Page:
Standard Scoring Symbols
Whilst Cricket Australia have a set of standardised symbols for use at representative scoring level (senior cricket), we believe that, at all other levels of the game, as long as each scorer is consistent in their use of symbols then that is the most important thing.
We recommend using a ‘legend’ of symbols in the sundries section of the scorebook so that anyone looking at the book can easily identify what each symbol means.
For those new to scoring, in our training courses we recommend the use of the following symbols:
L Leg bye
W or + Wide
O No ball
We are often asked whether to take the batting or bowling as being correct when the scores are disputed.
Having reconstructed many innings ball by ball, we can say with experience that it is not possible to say that one figure is more likely to be correct over the other. Therefore, it is necessary for the umpires (or captains in the absence of umpires and coaches in junior cricket) to go over the scorebooks together and try and find any mistakes if the scorers are unable to find the problem themselves.
If this is not possible, the teams must agree on a score (in the case of a first innings) so that the team batting second has a fixed target. Once this is done you cannot go back and change that innings/score, even if you do find the error at a later time. The score of the team batting first cannot be a ‘moving target’.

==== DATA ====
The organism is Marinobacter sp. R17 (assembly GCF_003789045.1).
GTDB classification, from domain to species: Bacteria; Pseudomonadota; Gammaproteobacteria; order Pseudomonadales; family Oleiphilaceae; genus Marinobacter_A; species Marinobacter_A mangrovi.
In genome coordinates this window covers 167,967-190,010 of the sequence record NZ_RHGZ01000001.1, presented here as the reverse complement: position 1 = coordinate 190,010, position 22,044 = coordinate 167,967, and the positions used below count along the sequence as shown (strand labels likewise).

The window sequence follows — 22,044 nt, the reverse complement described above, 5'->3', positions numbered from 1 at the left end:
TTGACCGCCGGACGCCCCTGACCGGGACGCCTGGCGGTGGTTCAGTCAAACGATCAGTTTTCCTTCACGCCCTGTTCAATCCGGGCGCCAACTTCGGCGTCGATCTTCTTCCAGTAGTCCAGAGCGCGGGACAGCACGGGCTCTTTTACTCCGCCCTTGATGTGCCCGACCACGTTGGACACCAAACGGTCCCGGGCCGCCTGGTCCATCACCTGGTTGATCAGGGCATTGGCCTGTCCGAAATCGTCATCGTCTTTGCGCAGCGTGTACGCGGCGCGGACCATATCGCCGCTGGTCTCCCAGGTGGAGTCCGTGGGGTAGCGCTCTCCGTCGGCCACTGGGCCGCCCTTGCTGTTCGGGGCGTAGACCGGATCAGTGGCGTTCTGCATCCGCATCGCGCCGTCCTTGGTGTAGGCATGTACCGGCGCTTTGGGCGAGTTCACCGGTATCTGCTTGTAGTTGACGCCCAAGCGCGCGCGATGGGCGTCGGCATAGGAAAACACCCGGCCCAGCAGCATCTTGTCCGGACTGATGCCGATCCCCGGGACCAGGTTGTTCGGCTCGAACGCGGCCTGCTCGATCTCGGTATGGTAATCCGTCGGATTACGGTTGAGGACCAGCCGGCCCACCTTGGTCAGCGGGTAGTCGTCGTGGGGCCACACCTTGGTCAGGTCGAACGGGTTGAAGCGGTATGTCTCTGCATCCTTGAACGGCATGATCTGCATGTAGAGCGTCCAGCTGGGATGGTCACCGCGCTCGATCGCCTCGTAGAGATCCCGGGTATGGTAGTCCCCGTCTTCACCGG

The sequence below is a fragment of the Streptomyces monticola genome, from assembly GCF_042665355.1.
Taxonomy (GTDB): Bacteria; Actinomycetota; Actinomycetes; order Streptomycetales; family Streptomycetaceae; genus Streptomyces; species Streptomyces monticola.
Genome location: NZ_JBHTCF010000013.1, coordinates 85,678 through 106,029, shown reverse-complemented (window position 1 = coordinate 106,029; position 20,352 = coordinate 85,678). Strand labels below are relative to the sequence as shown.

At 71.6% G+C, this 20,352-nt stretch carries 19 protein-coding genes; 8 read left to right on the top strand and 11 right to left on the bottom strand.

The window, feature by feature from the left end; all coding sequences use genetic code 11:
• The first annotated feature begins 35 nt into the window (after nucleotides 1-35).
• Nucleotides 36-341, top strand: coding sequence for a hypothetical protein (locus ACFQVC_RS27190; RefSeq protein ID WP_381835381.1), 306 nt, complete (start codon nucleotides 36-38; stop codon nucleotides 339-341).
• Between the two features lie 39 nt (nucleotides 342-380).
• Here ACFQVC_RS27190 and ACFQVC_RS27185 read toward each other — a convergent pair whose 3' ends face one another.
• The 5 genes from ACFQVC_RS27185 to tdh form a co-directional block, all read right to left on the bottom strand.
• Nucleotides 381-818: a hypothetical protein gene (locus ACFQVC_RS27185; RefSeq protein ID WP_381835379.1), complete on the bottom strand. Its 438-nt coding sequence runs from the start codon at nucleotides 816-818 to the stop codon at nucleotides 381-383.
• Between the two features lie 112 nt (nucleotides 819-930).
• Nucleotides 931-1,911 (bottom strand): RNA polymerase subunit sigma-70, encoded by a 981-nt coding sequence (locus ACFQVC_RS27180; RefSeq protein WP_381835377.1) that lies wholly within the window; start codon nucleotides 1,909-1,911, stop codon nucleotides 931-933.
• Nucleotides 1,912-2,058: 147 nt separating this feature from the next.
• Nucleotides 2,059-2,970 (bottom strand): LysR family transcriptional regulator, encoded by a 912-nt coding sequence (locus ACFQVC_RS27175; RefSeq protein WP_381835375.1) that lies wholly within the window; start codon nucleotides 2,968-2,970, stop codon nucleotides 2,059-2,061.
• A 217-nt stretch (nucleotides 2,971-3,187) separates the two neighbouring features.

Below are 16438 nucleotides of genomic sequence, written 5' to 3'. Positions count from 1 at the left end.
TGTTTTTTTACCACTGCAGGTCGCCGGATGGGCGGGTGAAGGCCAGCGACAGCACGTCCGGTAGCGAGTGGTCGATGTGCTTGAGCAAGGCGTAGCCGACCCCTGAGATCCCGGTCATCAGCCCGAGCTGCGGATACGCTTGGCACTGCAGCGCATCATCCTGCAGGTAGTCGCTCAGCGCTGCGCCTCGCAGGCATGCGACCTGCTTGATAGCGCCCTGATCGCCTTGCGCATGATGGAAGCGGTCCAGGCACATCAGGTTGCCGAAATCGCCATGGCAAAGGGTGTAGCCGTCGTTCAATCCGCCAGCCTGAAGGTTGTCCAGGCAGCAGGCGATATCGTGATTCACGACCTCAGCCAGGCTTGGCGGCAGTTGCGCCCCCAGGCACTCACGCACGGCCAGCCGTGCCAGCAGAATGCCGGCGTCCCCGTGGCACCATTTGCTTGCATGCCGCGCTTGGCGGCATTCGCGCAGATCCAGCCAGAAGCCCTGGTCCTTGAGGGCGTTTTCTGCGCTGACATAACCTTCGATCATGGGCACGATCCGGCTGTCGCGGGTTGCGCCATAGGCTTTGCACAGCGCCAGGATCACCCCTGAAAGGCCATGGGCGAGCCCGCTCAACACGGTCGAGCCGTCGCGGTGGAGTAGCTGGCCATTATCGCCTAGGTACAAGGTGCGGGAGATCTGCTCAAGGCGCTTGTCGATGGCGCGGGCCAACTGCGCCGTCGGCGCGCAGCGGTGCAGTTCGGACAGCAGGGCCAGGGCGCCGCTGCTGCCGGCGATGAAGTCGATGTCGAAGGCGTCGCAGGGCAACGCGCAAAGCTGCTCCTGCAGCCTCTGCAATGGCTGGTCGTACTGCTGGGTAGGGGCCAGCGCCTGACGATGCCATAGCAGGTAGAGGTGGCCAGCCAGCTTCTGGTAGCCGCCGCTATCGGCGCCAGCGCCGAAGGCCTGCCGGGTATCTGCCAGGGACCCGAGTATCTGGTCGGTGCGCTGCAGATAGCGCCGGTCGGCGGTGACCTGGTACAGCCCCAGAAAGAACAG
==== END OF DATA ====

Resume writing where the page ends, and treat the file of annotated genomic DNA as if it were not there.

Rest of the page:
If the disputed score occurs in the innings of the team batting second (i.e. the last innings of the match), and the umpires/captains/coaches cannot determine or agree on the score, then the local association’s playing conditions must be followed.
In some cases this means the umpires/captains/coaches must agree on a score, or in other cases the scorebooks shall be impounded and sent to the governing body for adjudication. Contact your Club Secretary who should be able to advise you of the correct steps to take in this instance.
Whilst we are supportive of electronic scoring methods in the modern age, we cannot and do not endorse any particular system for use by scorers.
We advise that MyCricket is currently used by Cricket Australia at all levels of the game for live scoring purposes.
The below webinar on e-scoring via the MyCricket app was hosted and recorded by the Community Cricket Department at Cricket NSW: